Besides that it’s important to create awareness on what you’re doing. Post your progress clips on LinkedIn and Twitter. Be authentic, your followers want you not somebody else. And again, don't be too hard on yourself. Nobody judges you or expects polished prototype videos. Try to spread the message in short clips and respect the time of your followers.
How does your XR Design work look right now?
I am working alongside another interaction designers investigating XR hand interactions and scrolling interfaces on different surfaces. All the knowledge sharing and and project management is done over Notion.
For Ideation we are using FigJam or Miro boards in Figma, in Procreate and in Shapes XR Space.
Interactive Prototyping is done in Unity. Everything from there is saved via git versioning on github
Here is the latest prototype for our first user study:
What was the hardest part and how did you overcome it?
I had a lack of basic coding experience in c# and working with Unity. I knew the basics of functions, if/else conditions etc. but I had to get familiar with the C# syntax + MRTK functions. Luckily for prototyping with MRTK you can already do a lot over the Unity Editor via drag and drop. To create your first custom interactive prototypes you just need basic coding knowledge (conditions, loops, functions) and an understanding of the framework. The huge MRTK example library helped me a lot to understand the mechanics behind it. I learned a lot by studying the docs, youtube tutorials and trial and error. Here are some valuable links that helped me to get started with Unity and MRTK.
"I realized that I can’t apply 1:1 previous 2D design thinking methods for XR creations. I had to create my own workflow to create as quickly as possible valuable ideas. That’s actually the fun and exciting part."
Trying out new ways without any instructions. You don’t know if you’re going the right direction until you try it. A lot of Trial and Error. The most valuable methods for me have been Storyboarding, Bodystorming and Vision Work. In some of my videos I’m showing examples on how to apply these methods for XR design. Checkout my XR design resources here: smfr.eu/xrdesign
The Design Thinking methods are fundamentally the same. However, the focus and priority for some methods changes. Storyboarding and bodystorming, for example, are one of the most important methods to get a feeling for the vision in the right context.
Early work in VR e.g. with Shapes XR is one of the most important rules. For user testing, the same methods can be applied, such as 'thinking aloud' or qualitative interviews.
For some ideas you can’t do user research as there are no users yet. However you can create first prototypes and iterate through user testing. For this case there is also a method called Future Thinking. As I haven't practiced it yet, I will leave you with a good read and quote:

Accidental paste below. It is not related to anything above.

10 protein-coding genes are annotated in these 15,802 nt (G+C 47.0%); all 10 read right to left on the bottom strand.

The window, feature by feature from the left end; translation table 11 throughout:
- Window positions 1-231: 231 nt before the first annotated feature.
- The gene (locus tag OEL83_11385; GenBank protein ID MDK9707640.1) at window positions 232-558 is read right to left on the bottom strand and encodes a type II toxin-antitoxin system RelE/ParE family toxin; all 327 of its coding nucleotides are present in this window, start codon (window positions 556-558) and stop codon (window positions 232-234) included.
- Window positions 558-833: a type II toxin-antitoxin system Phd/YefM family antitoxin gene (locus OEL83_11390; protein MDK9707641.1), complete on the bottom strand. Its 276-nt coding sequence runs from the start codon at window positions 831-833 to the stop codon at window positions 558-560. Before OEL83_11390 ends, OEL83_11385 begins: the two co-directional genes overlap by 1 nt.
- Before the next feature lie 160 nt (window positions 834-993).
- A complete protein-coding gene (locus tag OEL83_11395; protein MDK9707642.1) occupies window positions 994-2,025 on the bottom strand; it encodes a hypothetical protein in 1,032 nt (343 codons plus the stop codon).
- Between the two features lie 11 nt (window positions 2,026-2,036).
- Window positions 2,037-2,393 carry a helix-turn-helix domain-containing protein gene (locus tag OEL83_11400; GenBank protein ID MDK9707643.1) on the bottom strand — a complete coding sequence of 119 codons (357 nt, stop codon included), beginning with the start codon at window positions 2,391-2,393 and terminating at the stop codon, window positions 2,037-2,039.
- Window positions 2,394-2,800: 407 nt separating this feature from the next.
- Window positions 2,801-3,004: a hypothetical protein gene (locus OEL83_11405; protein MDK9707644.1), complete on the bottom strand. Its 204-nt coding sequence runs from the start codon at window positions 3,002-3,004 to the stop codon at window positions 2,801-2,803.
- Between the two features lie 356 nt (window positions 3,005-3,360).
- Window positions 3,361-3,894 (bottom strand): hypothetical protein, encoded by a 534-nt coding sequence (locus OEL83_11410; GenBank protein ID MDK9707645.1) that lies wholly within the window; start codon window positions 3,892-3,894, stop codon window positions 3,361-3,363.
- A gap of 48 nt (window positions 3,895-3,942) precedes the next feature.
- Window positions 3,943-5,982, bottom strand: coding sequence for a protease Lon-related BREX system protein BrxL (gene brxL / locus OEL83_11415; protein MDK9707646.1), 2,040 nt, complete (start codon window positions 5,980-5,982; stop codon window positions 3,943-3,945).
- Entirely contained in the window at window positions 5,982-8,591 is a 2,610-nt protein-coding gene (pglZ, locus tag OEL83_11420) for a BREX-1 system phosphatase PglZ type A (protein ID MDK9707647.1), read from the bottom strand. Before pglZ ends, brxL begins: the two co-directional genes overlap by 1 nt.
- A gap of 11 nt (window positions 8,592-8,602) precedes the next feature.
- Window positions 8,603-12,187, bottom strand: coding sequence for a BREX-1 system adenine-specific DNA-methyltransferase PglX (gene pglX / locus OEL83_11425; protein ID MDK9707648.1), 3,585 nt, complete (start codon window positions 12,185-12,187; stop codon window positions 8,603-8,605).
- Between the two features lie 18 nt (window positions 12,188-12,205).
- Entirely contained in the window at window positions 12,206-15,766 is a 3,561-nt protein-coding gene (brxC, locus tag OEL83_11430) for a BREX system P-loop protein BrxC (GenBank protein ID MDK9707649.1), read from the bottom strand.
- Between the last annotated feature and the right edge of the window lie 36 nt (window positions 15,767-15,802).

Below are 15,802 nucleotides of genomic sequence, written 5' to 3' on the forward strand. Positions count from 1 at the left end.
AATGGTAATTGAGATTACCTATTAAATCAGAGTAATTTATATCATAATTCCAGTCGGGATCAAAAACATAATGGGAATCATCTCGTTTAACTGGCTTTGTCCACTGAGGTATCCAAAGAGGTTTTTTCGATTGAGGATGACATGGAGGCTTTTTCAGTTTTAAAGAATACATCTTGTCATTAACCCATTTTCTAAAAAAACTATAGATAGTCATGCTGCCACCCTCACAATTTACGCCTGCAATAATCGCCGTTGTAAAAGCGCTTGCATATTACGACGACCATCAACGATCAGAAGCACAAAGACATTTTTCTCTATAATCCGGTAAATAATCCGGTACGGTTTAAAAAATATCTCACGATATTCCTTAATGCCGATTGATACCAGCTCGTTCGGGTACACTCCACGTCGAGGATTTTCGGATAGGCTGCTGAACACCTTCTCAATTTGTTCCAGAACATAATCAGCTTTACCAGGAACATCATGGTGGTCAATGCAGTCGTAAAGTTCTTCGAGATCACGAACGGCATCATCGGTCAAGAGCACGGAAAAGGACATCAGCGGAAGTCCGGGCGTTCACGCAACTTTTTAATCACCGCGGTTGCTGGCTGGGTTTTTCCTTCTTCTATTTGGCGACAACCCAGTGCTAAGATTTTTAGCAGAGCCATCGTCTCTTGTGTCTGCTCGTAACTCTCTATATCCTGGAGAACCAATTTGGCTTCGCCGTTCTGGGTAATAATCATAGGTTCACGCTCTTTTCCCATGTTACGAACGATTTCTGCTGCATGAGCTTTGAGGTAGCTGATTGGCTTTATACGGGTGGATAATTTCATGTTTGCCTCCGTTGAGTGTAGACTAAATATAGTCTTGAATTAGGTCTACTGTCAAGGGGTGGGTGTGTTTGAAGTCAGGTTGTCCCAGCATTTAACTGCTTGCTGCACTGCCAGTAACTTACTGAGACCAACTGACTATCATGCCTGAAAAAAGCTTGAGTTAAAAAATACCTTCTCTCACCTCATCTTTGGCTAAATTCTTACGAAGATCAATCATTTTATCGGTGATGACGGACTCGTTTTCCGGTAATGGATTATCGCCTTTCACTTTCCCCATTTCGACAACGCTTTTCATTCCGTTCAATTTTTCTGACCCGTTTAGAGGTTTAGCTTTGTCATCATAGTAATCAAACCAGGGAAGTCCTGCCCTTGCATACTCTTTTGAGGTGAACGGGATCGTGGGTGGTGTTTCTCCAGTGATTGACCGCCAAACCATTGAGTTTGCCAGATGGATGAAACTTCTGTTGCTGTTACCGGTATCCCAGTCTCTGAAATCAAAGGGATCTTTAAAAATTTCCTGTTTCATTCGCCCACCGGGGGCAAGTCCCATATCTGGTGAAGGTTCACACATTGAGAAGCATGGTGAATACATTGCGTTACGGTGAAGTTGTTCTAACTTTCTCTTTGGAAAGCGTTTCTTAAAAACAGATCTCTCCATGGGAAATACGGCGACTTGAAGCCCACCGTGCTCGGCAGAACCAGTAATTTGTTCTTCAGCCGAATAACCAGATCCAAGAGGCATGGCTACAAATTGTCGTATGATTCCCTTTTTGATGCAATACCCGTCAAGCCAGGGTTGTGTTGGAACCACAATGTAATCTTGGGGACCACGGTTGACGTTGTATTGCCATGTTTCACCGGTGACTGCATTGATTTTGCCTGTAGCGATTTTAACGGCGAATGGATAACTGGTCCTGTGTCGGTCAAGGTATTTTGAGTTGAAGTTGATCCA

“Design thinking generates solutions based on today’s condition, but future thinking frames opportunities in a way that the present cannot achieve. “
Your Favorite XR Tools and Suggestions
Day to Day:
- Software: Unity, MRTK, Sourcetree, Notion
- Hardware: Windows + Apple Laptop, Oculus Quest 2 with Handtracking IR 170 Cam by Ultraleap
- 2D: Figma, Figjam, Procreate (iPad)
- 3D/VR: ShapesXR
Previously Day to Day:
- InDesign, Illustrator, Photoshop, Adobe XD, Premiere Pro, HTML/CSS, Miro, Notion
If you gave one piece of advice to up and coming XR designers, what would it be?
I would definitely recommend the XR designer path. It’s an investment at the beginning but do it. You’ll be the experienced XR design veterans and early adopters in 10 years. Start to learn early and make mistakes. Train your mind to be kind to yourself on this journey. Maybe there will be better coders out there but there won’t be coders with your specific background. Every learning and skill is a building block that can guide you in unique directions where other coders would never go. See it as a privilege and use it.
There is so much to explore and we desperately need more interaction designers out there to design new working patterns for XR. When you check recent job offerings of big companies like Apple, Meta, Microsoft you’ll see that there is a big need for XR Prototypers and Interaction Designers.
Stop comparing yourself to others or finding reasons why you are not qualified for it. If you are reading this, chances are you already want it enough. So do the opposite! Write down why you should do it, what your vision and goal is for the first prototype and just do it!
Where Can People Find You?
- LinkedIn: Simon Frübis– Researcher and Prototyper for Hand User Interfaces in Extended Realities
- Twitter: @fruebis
- YouTube: Simon Frübis
- Discord: smon#1063
Did you like the interview? Who should we appear next in the XR Designer Interview series? Let me know.
Interested in designing the future AR and VR applications?
Interaction Design and Prototyping for XR syllabus.
Want to know exactly what you’ll learn? Download the course syllabus.